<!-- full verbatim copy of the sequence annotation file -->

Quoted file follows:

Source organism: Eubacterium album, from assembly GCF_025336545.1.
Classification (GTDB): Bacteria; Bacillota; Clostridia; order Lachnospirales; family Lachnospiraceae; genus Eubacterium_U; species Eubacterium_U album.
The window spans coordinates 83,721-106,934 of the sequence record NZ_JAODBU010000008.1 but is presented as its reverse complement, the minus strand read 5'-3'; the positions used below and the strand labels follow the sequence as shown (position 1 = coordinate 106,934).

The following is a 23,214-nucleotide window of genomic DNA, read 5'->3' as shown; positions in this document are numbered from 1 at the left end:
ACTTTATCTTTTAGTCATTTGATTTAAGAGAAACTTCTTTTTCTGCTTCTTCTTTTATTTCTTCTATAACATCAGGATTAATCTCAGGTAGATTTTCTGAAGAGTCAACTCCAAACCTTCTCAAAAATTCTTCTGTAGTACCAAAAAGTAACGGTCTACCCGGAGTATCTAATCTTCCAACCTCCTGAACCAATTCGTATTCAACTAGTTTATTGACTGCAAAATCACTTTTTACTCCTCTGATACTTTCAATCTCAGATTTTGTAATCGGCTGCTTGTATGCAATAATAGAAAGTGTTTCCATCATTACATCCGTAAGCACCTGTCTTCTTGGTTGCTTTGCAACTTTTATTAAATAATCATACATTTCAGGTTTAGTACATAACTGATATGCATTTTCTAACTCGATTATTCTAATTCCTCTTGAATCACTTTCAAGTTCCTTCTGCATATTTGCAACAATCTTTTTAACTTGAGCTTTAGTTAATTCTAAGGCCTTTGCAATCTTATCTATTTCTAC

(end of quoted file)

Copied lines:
Source organism: Eubacterium album, from assembly GCF_025336545.1.
Classification (GTDB): Bacteria; Bacillota; Clostridia; order Lachnospirales; family Lachnospiraceae; genus Eubacterium_U; species Eubacterium_U album.
The window spans coordinates 83,721-106,934 of the sequence record NZ_JAODBU010000008.1 but is presented as its reverse complement, the minus strand read 5'-3'; the positions used below and the strand labels follow the sequence as shown (position 1 = coordinate 106,934).

The following is a 23,214-nucleotide window of genomic DNA, read 5'->3' as shown; positions in this document are numbered from 1 at the left end:
ACTTTATCTTTTAGTCATTTGATTTAAGAGAAACTTCTTTTTCTGCTTCTTCTTTTATTTCTTCTATAACATCAGGATTAATCTCAGGTAGATTTTCTGAAGAGTCAACTCCAAACCTTCTCAAAAATTCTTCTGTAGTACCAAAAAGTAACGGTCTACCCGGAGTATCTAATCTTCCAACCTCCTGAACCAATTCGTATTCAACTAGTTTATTGACTGCAAAATCACTTTTTACTCCTCTGATACTTTCAATCTCAGATTTTGTAATCGGCTGCTTGTATGCAATAATAGAAAGTGTTTCCATCATTACATCCGTAAGCACCTGTCTTCTTGGTTGCTTTGCAACTTTTATTAAATAATCATACATTTCAGGTTTAGTACATAACTGATATGCATTTTCTAACTCGATTATTCTAATTCCTCTTGAATCACTTTCAAGTTCCTTCTGCATATTTGCAACAATCTTTTTAACTTGAGCTTTAGTTAATTCTAAGGCCTTTGCAATCTTATCTATTTCTAC